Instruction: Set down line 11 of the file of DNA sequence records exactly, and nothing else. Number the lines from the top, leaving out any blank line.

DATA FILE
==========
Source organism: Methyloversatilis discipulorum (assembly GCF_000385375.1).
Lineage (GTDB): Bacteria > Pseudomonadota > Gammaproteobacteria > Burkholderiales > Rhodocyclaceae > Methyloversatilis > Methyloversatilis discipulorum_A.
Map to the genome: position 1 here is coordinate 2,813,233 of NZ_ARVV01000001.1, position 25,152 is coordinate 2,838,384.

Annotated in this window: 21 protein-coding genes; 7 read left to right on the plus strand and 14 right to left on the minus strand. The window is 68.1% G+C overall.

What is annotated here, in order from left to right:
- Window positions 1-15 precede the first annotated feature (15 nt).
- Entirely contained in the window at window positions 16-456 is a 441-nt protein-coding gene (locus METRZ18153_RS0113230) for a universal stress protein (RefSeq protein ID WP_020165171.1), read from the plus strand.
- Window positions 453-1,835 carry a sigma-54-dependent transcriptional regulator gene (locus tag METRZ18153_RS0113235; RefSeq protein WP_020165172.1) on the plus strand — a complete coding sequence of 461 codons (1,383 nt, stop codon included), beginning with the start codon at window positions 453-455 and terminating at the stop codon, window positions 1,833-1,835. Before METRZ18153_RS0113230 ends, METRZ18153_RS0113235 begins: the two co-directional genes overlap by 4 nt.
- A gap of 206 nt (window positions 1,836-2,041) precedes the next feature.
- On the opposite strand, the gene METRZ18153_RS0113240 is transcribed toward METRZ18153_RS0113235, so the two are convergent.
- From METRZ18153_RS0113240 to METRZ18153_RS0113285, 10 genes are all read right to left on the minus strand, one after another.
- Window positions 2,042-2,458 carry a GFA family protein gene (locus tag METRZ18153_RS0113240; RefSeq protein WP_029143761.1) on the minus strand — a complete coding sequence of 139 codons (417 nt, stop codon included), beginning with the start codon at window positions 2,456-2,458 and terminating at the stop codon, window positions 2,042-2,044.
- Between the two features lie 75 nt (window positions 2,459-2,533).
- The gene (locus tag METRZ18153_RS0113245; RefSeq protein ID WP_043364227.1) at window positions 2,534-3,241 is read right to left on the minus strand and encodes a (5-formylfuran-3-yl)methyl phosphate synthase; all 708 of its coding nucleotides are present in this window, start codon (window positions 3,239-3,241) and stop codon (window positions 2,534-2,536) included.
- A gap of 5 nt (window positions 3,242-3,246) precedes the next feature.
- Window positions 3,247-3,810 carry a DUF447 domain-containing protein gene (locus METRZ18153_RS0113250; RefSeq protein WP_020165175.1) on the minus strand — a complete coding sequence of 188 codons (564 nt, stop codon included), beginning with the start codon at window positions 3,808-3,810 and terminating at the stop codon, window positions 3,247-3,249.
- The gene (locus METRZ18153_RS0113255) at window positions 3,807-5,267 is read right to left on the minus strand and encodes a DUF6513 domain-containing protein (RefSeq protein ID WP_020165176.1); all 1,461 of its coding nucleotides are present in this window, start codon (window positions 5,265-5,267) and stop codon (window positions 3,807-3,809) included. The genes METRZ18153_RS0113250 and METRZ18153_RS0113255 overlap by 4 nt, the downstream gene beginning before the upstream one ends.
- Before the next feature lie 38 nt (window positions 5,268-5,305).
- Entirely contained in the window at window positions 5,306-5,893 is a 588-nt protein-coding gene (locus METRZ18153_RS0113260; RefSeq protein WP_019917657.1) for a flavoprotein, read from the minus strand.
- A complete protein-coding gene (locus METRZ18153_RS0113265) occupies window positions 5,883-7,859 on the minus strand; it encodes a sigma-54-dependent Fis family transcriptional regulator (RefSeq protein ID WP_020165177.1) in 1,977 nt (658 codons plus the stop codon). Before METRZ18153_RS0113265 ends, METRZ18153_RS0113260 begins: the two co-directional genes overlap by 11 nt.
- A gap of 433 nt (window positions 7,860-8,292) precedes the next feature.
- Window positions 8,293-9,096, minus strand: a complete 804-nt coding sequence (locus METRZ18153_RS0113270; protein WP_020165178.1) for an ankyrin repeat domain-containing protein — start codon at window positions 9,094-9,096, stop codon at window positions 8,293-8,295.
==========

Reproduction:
- From METRZ18153_RS0113240 to METRZ18153_RS0113285, 10 genes are all read right to left on the minus strand, one after another.